I’ve thought about getting a lot of that old orange car track and turning my little office into a racing wonderland, but then I’d spend days just trying to figure out which car is the fastest.

John Mahoney died a few days ago. He came to acting a bit later in life than most, having taught English for a time and then becoming the editor of a medical journal. But he built a remarkable career on stage and screen. I knew him as a college professor in Moonstruck, a manager for the White Sox in Eight Men Out and a copy in Striking Distance. He was a G-man in In The Line Of Fire. He was a newsman in Hudsucker Proxy and a lobbyist in The American President. Just recently we saw him playing a grieving character on E.R. But it was Frasier where I learned he had a gift for comedy.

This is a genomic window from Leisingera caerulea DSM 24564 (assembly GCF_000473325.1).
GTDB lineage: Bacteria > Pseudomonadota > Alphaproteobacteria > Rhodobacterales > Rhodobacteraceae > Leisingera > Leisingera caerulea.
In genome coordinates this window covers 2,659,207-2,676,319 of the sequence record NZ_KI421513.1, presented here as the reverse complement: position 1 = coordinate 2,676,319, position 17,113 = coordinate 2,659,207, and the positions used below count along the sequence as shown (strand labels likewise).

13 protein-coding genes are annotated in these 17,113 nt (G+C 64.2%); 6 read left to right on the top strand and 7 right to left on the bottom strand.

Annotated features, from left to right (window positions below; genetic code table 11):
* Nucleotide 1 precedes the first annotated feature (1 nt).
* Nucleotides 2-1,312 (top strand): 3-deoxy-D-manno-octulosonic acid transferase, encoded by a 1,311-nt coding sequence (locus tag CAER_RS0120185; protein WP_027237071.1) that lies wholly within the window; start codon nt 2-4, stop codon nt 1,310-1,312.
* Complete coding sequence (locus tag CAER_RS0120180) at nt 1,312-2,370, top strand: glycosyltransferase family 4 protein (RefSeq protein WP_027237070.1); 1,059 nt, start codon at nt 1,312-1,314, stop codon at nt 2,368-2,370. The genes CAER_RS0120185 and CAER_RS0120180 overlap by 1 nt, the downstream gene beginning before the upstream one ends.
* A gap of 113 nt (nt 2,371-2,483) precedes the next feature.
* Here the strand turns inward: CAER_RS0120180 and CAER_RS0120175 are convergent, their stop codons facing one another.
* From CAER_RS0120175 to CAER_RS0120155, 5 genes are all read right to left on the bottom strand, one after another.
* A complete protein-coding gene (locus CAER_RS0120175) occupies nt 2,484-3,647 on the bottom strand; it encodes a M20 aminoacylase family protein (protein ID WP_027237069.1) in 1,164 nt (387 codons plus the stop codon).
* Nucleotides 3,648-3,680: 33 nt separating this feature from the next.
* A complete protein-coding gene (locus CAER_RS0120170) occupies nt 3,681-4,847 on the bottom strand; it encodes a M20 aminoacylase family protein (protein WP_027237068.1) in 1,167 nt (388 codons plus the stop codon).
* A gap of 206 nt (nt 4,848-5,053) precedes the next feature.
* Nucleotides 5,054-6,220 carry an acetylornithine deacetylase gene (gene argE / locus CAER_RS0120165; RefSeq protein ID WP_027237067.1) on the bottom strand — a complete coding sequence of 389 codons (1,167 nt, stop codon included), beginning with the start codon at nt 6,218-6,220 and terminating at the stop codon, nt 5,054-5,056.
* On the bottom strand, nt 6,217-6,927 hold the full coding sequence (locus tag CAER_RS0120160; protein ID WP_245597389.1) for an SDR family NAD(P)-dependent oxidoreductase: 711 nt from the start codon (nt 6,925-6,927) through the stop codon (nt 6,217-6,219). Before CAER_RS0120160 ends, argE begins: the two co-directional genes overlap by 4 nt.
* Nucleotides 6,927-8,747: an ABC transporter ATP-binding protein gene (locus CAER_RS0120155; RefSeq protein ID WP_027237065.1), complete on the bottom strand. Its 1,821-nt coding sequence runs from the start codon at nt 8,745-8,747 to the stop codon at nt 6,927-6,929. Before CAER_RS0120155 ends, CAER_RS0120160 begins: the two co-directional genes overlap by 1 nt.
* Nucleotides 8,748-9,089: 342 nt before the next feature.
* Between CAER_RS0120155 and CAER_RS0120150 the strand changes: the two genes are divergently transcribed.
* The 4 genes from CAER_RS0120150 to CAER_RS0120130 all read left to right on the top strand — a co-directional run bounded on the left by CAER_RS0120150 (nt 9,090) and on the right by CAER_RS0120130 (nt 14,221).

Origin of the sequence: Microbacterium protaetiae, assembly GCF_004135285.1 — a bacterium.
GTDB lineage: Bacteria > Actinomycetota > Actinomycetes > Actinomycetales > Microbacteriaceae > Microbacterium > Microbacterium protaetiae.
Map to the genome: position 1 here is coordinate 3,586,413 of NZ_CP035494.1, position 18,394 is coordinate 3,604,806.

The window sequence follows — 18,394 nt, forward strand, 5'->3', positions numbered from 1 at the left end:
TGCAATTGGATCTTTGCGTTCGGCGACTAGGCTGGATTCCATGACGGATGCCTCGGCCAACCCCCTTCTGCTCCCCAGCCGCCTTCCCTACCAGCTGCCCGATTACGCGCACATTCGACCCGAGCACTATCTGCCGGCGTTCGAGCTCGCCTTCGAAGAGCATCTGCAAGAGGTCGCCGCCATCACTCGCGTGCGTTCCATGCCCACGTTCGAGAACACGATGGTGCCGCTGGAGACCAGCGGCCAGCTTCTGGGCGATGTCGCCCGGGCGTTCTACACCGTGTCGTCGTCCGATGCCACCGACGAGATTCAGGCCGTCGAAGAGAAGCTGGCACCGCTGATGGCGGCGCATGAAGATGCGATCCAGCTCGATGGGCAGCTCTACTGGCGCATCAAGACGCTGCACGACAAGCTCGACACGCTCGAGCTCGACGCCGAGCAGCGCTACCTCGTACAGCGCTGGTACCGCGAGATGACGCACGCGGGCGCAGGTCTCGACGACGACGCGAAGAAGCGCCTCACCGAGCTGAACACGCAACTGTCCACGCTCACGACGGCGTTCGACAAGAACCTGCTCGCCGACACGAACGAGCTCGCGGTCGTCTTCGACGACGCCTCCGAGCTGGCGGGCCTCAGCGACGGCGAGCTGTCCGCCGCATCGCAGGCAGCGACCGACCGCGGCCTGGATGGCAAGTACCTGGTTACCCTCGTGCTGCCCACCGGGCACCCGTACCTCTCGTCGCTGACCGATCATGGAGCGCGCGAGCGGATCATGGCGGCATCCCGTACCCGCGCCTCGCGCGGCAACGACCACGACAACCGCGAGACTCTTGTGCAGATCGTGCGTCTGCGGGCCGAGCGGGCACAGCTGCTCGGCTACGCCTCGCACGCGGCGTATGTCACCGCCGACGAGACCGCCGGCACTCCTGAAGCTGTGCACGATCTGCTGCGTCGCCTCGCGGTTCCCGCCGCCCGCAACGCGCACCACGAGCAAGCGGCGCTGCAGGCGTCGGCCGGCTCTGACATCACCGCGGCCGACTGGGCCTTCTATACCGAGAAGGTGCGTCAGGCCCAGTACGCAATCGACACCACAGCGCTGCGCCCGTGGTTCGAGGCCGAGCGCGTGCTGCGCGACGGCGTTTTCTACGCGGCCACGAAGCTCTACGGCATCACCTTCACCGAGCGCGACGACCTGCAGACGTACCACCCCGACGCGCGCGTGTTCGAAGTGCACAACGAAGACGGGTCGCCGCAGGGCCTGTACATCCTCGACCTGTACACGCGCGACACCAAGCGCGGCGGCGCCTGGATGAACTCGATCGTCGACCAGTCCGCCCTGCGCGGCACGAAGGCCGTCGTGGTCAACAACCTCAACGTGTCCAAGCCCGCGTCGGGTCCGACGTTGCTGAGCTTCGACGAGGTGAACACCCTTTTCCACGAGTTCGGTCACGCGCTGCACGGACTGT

This isn’t a strong Mahoney episode, but it is illustrative of one of the things he did, and remains my favorite episode:

What you see throughout the series, during the times when they wrote Niles as a cartoon and, later when they had to humanize him and, thus, made Frasier a more silly character, there was always their father, giving the show this terrific even keel. And then there were moments throughout the show that you found this thing had heart, this 11-year series had soul, which is a lot to say about a sitcom. And every time you had those scenes, every time you got that sense, it was because of Mahoney’s character and his portrayal. It is a remarkable thing.

Some Marty Crane scenes …